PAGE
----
Is Seeming Too Eager When Texting Someone You Like A Real Thing? This Is What Experts Say

The beginning stages of a relationship can be super stressful. If they take two hours to reply to your message, do you take four? What do you wear on your first date? How do you know if you want the same things? It's often a lot to process in a short amount of time, and sometimes, your emotions can come across much stronger than you actually intend them to — whether it be in person, through text, or even on the phone. Unfortunately, seeming too eager when texting someone you like, especially at the beginning of a new relationship, is a very real thing.

Texting is tricky. It's "a very interesting art form. Where as you can [say] things in person to someone, it can come off as lighthearted, or easy-going, or playful, or fun. [But] sometimes when you text that same thing, with the same intention, it can be misread as, 'Wow, this person is way too into me for just having met me.' Or, 'this person is way too into this when we just met last night, or five minutes ago,'" John Keegan, dating coach and relationship expert, tells Elite Daily.

Now, that doesn't mean that any time you text someone new, you have to be super choosy with your words to ensure you're not seeming too eager. "You can text freely. Let the texts flow. Let the flirting flow. Let the honesty flow, from where you’re at in the relationship," Keegan says. That last part is very important. Based on what point you're at in the relationship, you can be eager and not have to worry about coming on too strong. But "if you’ve been dating for two weeks, and you feel like you’re going to be getting in a relationship, and you start planning your wedding, that’s going to scare the person," Keegan warns. "You can show enthusiasm and show that you’re excited about the relationship, but without super imposing large expectations on them."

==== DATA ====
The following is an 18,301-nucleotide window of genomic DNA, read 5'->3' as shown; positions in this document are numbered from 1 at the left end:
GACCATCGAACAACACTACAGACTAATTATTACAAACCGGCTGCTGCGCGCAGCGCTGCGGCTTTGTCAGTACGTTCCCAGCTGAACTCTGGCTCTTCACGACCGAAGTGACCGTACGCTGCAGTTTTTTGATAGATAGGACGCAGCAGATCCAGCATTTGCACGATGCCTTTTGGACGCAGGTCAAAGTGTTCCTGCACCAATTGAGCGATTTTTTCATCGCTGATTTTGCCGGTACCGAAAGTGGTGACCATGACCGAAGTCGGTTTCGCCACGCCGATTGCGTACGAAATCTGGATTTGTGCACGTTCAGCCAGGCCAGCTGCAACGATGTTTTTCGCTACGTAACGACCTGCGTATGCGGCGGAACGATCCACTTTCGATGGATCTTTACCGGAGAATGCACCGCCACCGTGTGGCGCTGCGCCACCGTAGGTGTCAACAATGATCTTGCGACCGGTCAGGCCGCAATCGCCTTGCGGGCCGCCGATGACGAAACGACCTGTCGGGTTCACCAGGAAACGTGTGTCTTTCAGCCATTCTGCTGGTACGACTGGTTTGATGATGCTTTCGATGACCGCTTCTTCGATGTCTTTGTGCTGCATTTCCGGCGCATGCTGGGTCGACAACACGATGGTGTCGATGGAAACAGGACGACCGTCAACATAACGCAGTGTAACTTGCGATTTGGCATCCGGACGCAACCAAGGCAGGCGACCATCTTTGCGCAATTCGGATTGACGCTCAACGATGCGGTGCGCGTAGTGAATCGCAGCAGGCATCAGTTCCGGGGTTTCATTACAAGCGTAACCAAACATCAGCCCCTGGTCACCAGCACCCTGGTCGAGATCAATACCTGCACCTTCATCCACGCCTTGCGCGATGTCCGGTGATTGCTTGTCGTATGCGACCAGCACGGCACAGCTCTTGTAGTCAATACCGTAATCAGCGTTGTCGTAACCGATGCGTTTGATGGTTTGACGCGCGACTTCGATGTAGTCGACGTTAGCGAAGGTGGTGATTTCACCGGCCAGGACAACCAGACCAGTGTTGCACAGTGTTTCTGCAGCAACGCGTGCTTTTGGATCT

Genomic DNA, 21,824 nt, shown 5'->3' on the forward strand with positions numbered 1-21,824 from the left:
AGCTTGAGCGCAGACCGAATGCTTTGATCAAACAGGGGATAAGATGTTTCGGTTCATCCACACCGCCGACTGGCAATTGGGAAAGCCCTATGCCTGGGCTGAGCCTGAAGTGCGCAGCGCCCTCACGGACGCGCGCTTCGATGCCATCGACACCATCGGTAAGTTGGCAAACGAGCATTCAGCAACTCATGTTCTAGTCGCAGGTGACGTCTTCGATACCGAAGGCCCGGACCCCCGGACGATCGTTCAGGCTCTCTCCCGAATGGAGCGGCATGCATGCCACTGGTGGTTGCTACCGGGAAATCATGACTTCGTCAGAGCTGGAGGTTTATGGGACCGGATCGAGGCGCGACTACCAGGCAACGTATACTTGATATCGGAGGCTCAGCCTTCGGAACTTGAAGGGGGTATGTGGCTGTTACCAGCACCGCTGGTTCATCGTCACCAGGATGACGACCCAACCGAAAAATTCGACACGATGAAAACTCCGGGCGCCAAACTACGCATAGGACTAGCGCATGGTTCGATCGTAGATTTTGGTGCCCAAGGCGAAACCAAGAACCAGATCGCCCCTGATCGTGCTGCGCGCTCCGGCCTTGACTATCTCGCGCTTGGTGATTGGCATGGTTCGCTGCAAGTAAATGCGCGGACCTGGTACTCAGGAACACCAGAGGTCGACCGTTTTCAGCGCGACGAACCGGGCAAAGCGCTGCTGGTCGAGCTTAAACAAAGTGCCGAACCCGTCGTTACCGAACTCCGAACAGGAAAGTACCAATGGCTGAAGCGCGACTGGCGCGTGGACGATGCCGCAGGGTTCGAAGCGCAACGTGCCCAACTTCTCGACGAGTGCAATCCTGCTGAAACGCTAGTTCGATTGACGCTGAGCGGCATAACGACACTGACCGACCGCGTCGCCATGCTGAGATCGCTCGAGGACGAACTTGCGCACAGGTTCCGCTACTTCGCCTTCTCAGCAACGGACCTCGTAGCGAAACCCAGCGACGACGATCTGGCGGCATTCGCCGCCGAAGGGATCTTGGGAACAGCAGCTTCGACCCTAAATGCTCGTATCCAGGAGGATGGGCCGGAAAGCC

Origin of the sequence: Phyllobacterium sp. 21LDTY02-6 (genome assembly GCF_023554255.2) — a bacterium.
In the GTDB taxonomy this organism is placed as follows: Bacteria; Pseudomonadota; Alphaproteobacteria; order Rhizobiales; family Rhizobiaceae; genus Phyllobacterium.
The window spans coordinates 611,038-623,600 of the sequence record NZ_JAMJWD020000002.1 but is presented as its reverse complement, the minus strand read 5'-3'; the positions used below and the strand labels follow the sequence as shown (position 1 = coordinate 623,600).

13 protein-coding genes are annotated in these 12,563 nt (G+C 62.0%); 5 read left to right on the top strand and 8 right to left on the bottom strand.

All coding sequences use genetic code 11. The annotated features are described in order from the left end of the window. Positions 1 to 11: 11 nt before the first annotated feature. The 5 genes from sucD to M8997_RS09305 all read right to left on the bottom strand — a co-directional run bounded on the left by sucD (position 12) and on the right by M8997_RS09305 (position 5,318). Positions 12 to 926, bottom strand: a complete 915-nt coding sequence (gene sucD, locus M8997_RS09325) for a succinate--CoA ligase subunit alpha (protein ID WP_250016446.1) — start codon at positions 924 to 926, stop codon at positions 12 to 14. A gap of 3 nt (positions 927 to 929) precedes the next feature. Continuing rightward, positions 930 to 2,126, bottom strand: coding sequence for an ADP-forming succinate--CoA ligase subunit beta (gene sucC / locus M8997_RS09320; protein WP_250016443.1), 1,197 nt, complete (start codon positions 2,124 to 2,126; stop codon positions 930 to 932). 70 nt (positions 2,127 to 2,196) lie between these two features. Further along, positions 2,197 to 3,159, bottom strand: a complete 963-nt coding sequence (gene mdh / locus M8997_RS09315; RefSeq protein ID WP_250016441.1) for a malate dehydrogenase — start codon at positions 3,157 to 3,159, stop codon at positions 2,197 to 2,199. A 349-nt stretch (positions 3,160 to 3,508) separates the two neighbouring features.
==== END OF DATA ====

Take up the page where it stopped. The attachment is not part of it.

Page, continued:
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It goes without saying that the longer you've been with someone, the less you should have to worry about seeming too eager. Once you've defined the relationship, you can stop being so conscious of how you're coming across to your partner, Keegan explains. But "when it’s undefined, you kind of have to allow it to happen, instead of saying, 'this is what I want, make it happen,' because it’s two people," he says. "You have to allow whatever’s between you [two] to unravel, and that’s the fun part and the painful part about falling in love. You don’t know. You’re stepping into the unknown the whole time. You get very, very vulnerable when you really like someone, so, you’re exposed. That’s the amazing part, where you feel alive, and it’s also the scary part."

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If you notice yourself seeming too eager in your texts, and the other person starts pulling back a bit, don't fret. Your excitement didn't ruin anything. "The [best] thing to do would be to breathe, and give it space, and pull back a bit yourself. Take your foot off the gas pedal, and pull back, and let it settle, and let them come back in," Keegan advises. "The wrong thing to do would be then to really start texting them more, or asking them 'hey, what’s wrong?'"

You just have to trust that if it's meant to be, it will be, Keegan says. And remember: The reason for someone feeling like you're coming on too strong isn't your fault. "A lot of it’s about feeling stifled, or feeling like, 'oh, someone’s trying to own me or something,'" he says. Erika Ettin, dating coach, tells Elite Daily that "if someone is turned off that you’ve answered their texts too quickly, then that person is more into the chase than the possibilities," and we don't want that, do we?

But there's a fine line between pulling back and playing games, Keegan warns, so it's important to find that line. Let them have their space and come to you, but "you don’t want to get passive aggressive, like not responding to them because they didn’t respond to you in time, or making them feel weird because you felt weird," he says.

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Our experts' last bit of advice? "Use common sense. Don’t text someone too many messages before they reply, and try not to obsess over time stamps," Ettin says. In the early stages of a relationship, finding the line between seeming too eager and being the right amount of excited is tricky. Take it day by day, text by text, and if you feel like they're pulling back a bit, it may be best to do the same. "You can’t be perfect, and things are going to get messy, and things can be sloppy, and allow it to be. It’s OK. It may or may not work but try to really enjoy the process," Keegan says.

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